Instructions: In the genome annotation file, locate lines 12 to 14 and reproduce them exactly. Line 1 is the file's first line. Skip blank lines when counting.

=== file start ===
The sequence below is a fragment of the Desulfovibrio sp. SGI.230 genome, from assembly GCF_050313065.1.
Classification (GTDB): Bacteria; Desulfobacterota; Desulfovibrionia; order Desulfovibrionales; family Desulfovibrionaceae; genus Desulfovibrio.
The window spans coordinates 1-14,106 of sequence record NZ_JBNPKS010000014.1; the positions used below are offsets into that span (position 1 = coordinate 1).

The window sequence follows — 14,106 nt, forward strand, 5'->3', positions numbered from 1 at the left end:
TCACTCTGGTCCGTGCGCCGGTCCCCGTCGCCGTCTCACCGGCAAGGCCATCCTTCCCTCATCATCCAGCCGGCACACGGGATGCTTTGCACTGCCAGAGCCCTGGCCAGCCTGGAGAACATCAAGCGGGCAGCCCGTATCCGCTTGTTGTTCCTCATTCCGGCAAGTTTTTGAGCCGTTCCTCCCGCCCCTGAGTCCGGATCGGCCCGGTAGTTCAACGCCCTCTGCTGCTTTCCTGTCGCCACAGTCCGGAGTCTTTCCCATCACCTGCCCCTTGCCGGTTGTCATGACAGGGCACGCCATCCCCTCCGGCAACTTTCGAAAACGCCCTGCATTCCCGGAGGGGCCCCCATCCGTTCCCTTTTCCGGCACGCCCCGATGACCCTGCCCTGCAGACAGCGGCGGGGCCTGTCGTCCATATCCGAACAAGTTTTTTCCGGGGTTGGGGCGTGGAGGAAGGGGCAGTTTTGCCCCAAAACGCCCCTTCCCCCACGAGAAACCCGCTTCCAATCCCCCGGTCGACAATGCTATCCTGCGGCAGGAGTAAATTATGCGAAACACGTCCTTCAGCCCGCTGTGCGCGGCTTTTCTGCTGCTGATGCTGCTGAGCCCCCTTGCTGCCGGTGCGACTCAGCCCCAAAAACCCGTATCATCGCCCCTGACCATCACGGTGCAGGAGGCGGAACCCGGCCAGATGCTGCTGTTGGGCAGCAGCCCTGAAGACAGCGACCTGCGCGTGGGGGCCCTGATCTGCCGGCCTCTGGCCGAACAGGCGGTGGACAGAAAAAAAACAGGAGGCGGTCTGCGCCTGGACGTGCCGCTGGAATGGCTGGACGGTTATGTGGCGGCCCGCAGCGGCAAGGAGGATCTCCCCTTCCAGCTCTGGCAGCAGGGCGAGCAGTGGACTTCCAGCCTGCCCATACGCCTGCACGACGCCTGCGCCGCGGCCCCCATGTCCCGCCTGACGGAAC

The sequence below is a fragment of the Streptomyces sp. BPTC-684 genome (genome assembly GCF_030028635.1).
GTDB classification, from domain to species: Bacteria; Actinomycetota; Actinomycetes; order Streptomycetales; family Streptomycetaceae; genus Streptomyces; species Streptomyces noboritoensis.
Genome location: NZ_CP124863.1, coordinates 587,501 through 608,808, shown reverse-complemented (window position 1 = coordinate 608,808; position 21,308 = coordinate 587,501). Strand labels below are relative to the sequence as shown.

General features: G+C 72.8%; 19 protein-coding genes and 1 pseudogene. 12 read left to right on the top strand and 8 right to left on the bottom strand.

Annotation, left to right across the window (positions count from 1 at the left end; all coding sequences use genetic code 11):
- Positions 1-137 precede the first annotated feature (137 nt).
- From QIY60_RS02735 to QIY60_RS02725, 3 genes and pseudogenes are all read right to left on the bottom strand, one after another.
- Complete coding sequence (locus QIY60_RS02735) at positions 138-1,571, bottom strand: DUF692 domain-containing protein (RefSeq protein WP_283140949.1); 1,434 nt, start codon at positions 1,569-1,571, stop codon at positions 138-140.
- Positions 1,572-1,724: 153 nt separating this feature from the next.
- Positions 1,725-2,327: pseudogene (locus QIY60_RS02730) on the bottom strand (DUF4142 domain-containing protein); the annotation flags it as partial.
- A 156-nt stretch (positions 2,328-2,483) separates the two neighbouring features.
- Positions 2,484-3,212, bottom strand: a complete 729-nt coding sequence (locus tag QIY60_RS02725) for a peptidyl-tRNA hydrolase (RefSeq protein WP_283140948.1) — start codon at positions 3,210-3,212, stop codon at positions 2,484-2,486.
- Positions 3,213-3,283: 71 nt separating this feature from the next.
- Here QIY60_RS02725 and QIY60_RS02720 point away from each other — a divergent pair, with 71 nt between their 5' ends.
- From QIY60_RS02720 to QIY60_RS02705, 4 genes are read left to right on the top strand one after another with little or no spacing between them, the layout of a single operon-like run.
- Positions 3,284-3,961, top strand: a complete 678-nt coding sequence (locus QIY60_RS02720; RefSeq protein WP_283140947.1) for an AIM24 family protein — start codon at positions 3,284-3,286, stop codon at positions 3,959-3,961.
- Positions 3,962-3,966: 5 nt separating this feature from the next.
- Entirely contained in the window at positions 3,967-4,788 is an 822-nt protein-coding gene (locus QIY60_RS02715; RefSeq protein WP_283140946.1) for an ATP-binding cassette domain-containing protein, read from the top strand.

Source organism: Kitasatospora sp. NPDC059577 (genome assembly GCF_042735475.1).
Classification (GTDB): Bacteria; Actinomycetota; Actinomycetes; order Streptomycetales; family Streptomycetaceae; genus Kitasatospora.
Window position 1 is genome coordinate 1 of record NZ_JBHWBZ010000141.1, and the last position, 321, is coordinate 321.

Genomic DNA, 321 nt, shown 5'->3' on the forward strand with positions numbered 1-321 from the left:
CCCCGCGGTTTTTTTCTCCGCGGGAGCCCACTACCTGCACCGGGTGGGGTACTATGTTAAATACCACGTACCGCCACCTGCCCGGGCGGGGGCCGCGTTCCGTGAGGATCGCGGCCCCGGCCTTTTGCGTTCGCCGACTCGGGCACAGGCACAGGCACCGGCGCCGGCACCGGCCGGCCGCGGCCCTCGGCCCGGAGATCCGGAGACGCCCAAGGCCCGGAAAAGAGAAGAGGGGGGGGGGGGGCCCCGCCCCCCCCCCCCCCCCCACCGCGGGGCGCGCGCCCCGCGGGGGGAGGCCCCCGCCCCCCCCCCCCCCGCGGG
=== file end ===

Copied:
- From QIY60_RS02735 to QIY60_RS02725, 3 genes and pseudogenes are all read right to left on the bottom strand, one after another.
- Complete coding sequence (locus QIY60_RS02735) at positions 138-1,571, bottom strand: DUF692 domain-containing protein (RefSeq protein WP_283140949.1); 1,434 nt, start codon at positions 1,569-1,571, stop codon at positions 138-140.
- Positions 1,572-1,724: 153 nt separating this feature from the next.